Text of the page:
The actual travels of the two characters are complicated plots that jump from location to location. Arrowsmith leaves the small town of Wheatsylvania for the glittering metropolis of Nautilus. Even in Nautilus he cannot be happy because of all the political wrangling. He moves to Chicago, then New York, with a brief stint on the small island of St Hubert. Arrowsmith only becomes happy when he abandons the big city for the wilderness. He retreats to a small cabin owned by a fellow scientist and basks in “the rapture of being able to work twenty-four hours a day without leaving an experiment at its juiciest moment” (Sinclair 426). Candide also does not have a specific destination in mind when he begins. At first he aimlessly wanders through Europe. Almost immediately he is impressed into army service by the Bulgars. After escaping during his first battle, Candide travels to Holland and then to Lisbon where he discovers that his beloved Cunegonde is not dead and that she is willing to run away with him. They escape to Buenos Aires where they are separated when Candide is force to go to Eldorado. Eldorado is a Utopia, but Candide cannot be happy without Cunegonde. Candide says that, “There is nothing solid but virtue and the prospect of seeing Lady Cungonde again” (Voltaire 85). He waits in Paris for her and then Turkey and finally rediscovers her and settles in a small farm outside of Constantinople. There he finds peace even though Cunegonde is not the woman that he imagined her to be, because he discovers how to think for himself. Arrowsmith and Candide take different paths that both lead to self-discovery and the security that comes with it.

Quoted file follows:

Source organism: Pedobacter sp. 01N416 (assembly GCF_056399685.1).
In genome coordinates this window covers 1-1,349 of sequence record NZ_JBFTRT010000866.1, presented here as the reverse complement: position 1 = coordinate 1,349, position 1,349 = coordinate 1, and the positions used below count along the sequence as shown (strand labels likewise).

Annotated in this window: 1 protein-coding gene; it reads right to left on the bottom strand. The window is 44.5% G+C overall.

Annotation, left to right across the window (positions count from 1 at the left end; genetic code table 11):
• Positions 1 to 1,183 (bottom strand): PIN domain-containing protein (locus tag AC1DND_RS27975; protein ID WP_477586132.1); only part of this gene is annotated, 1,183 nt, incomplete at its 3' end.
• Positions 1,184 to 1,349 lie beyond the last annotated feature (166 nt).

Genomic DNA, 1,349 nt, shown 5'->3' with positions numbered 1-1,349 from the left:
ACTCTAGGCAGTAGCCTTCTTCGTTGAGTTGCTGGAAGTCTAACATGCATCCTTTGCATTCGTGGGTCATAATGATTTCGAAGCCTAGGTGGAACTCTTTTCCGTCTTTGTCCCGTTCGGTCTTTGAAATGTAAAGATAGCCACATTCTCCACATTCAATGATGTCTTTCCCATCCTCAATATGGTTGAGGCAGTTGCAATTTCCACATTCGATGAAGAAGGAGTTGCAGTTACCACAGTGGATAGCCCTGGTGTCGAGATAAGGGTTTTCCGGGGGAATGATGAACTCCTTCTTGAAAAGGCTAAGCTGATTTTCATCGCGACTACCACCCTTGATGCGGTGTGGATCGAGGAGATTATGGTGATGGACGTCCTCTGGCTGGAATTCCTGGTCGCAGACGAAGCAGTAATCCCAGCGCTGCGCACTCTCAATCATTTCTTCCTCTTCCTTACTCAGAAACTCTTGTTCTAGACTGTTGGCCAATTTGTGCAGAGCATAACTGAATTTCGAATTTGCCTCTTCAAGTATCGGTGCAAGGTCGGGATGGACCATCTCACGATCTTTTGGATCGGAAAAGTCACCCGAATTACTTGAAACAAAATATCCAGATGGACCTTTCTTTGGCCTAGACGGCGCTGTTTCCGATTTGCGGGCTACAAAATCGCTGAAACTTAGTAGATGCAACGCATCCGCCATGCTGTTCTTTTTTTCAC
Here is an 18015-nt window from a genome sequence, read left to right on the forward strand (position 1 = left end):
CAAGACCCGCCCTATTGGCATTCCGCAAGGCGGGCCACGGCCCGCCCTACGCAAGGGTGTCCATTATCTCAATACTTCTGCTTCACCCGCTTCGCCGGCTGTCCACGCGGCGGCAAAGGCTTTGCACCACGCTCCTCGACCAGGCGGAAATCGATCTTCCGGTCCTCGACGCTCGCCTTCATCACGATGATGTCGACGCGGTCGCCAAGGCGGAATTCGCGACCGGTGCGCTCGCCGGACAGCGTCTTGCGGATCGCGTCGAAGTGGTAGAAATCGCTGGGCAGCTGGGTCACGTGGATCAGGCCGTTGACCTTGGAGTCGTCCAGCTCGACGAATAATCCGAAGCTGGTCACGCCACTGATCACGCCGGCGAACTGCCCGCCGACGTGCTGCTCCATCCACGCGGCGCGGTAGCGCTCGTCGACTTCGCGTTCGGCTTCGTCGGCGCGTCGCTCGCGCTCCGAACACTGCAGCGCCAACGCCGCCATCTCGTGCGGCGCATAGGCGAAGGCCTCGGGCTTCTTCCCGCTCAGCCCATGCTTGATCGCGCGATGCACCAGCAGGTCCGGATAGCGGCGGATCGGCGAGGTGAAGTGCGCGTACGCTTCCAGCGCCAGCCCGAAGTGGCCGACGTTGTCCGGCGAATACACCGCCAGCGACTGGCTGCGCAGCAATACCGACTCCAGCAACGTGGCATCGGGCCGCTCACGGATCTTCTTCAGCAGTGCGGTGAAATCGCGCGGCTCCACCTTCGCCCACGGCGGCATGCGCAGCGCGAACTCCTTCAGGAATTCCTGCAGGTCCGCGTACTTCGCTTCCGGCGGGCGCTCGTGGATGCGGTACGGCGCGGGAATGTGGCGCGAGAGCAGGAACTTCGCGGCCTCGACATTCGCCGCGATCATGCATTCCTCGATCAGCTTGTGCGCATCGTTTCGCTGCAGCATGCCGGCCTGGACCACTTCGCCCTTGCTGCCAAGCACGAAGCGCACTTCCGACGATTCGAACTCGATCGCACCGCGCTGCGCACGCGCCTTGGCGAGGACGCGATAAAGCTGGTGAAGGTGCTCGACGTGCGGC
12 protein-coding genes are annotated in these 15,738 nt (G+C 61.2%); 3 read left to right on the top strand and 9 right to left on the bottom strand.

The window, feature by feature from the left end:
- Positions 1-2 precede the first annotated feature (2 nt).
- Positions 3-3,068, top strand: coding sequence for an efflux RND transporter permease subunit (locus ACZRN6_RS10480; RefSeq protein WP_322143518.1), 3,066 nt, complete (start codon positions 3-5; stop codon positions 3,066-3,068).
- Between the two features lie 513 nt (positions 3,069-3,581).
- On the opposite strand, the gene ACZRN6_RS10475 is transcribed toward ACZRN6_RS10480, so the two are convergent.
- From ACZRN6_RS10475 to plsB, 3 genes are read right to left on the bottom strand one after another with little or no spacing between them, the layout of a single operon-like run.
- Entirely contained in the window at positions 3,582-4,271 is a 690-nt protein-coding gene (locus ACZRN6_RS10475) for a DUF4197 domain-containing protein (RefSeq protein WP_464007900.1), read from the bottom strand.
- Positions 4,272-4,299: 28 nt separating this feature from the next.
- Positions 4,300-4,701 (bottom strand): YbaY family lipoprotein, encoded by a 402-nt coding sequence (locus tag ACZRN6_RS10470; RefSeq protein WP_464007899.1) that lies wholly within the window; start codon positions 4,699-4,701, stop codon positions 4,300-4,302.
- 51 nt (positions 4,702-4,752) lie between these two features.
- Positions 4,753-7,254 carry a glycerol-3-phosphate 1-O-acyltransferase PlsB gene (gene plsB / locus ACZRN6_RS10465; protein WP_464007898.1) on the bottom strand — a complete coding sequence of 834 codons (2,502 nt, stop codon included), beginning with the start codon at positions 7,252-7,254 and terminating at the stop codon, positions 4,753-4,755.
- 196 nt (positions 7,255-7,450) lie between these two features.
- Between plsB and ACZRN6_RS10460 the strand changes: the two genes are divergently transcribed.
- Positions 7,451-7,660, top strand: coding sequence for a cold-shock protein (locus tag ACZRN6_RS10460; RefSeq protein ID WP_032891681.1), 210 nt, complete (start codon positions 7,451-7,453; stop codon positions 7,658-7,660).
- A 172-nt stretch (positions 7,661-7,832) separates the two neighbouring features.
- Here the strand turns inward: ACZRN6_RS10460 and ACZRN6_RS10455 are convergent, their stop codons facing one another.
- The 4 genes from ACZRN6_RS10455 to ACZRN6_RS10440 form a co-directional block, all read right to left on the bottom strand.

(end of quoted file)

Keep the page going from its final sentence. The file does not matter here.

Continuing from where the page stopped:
A remarkable change can be seen in both characters at the end of the book. Arrowsmith emerges from his trials with a cynical outlook on life. He detests the medical profession and the commercialism that it contains. He develops an “indifference to publicity and flowery hangings” and once he separates himself from it, he feels free. He says, “It seemed to him that this was the first spring he had ever seen and tasted” (Sinclair 428). Candide’s change is a bit more dramatic. He no longer blindly follows the thoughts of others. When two philosophers are arguing on philosophy, “Candide did not agree, but admitted nothing” evidencing that he is now capable of making rational judgments. Their journeys now complete, the two characters are completely changed from how they began.

The two characters of Candide and Arrowsmith take a long time to find what they are looking for. Along the way, circumstances cause the plans to change. These changes shape the person into who they will become. In a way, the journey is more important than the intended destination.